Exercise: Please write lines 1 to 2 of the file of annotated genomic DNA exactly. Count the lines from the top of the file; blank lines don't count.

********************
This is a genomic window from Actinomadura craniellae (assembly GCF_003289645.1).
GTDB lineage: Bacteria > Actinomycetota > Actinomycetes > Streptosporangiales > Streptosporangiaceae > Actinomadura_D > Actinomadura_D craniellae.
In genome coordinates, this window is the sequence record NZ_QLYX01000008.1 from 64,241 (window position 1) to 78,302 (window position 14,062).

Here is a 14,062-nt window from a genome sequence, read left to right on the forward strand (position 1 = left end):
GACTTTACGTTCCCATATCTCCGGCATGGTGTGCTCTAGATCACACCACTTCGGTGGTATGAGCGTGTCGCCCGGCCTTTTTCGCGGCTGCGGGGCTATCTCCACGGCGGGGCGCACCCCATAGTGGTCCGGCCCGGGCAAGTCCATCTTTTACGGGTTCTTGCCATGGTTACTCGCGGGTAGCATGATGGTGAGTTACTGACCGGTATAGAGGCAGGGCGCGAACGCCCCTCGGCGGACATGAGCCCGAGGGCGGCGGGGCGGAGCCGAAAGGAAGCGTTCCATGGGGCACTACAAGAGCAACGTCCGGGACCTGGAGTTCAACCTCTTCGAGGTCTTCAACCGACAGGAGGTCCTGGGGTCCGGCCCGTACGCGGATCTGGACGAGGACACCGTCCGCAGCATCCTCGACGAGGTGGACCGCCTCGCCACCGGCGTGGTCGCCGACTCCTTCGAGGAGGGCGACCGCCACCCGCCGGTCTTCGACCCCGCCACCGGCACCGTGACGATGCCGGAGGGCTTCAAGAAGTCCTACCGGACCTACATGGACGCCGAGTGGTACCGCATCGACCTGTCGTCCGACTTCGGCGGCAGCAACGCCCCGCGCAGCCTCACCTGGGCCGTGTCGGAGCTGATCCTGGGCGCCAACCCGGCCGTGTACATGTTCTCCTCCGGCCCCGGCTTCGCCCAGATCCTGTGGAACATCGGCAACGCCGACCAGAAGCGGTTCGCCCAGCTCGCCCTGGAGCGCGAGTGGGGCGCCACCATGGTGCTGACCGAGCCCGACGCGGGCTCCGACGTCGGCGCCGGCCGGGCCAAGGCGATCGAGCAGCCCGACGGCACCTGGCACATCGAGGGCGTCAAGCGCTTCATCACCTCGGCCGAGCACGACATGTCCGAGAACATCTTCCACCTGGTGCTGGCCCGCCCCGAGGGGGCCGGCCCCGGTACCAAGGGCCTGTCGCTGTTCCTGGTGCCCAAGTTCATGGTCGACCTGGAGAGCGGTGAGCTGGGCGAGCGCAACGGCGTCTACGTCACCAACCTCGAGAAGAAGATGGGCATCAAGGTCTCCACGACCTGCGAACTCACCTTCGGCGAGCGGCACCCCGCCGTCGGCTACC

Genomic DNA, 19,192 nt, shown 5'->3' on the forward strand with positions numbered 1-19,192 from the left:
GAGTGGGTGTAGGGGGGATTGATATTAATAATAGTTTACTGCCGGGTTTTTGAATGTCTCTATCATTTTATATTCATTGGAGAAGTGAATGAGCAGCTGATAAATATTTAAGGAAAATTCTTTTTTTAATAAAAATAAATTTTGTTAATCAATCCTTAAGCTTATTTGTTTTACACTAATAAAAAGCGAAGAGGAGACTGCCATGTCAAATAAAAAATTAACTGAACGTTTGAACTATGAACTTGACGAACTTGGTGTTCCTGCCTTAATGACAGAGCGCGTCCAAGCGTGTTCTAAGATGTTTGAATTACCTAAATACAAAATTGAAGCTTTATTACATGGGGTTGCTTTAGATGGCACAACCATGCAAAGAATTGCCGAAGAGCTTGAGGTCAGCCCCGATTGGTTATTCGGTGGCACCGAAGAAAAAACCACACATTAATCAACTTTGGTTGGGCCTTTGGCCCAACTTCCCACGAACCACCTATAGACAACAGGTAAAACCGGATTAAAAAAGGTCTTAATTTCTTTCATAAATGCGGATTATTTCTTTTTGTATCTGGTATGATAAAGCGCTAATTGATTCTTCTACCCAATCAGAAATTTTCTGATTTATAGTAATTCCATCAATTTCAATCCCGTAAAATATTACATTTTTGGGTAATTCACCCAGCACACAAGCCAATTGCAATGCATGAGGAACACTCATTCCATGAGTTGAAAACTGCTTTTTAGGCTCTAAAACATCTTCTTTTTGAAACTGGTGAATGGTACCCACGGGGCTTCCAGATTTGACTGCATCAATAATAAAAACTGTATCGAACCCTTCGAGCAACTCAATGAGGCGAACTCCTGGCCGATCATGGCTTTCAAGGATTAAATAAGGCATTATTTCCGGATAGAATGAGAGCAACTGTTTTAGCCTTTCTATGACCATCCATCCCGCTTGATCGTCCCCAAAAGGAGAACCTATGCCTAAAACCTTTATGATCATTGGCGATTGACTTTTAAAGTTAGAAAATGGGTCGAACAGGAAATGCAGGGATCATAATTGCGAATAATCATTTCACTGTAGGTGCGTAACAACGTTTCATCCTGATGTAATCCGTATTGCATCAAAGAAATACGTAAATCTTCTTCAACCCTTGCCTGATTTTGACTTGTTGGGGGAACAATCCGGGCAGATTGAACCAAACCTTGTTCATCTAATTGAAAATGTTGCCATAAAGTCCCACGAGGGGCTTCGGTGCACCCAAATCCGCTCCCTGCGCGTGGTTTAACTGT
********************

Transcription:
This is a genomic window from Actinomadura craniellae (assembly GCF_003289645.1).
GTDB lineage: Bacteria > Actinomycetota > Actinomycetes > Streptosporangiales > Streptosporangiaceae > Actinomadura_D > Actinomadura_D craniellae.